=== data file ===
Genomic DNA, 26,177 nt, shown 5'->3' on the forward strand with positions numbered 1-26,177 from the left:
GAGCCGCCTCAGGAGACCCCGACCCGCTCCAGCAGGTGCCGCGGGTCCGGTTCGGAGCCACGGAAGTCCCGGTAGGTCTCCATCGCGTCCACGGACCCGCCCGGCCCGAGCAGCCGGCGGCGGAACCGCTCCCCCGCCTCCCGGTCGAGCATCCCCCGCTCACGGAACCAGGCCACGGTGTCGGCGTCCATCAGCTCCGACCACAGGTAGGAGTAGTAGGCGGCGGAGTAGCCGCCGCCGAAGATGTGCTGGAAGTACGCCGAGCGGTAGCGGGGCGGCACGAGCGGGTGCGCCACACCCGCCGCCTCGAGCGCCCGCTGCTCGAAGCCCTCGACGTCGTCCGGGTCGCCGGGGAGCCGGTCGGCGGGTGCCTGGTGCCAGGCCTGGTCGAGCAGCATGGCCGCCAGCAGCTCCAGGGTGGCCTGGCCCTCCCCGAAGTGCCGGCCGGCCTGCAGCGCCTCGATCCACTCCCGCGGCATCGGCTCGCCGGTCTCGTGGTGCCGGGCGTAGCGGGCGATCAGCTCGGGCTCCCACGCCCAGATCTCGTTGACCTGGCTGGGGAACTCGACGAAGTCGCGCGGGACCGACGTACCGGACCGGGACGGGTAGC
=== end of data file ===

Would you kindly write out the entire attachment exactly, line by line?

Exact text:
Genomic DNA, 26,177 nt, shown 5'->3' on the forward strand with positions numbered 1-26,177 from the left:
GAGCCGCCTCAGGAGACCCCGACCCGCTCCAGCAGGTGCCGCGGGTCCGGTTCGGAGCCACGGAAGTCCCGGTAGGTCTCCATCGCGTCCACGGACCCGCCCGGCCCGAGCAGCCGGCGGCGGAACCGCTCCCCCGCCTCCCGGTCGAGCATCCCCCGCTCACGGAACCAGGCCACGGTGTCGGCGTCCATCAGCTCCGACCACAGGTAGGAGTAGTAGGCGGCGGAGTAGCCGCCGCCGAAGATGTGCTGGAAGTACGCCGAGCGGTAGCGGGGCGGCACGAGCGGGTGCGCCACACCCGCCGCCTCGAGCGCCCGCTGCTCGAAGCCCTCGACGTCGTCCGGGTCGCCGGGGAGCCGGTCGGCGGGTGCCTGGTGCCAGGCCTGGTCGAGCAGCATGGCCGCCAGCAGCTCCAGGGTGGCCTGGCCCTCCCCGAAGTGCCGGCCGGCCTGCAGCGCCTCGATCCACTCCCGCGGCATCGGCTCGCCGGTCTCGTGGTGCCGGGCGTAGCGGGCGATCAGCTCGGGCTCCCACGCCCAGATCTCGTTGACCTGGCTGGGGAACTCGACGAAGTCGCGCGGGACCGACGTACCGGACCGGGACGGGTAGC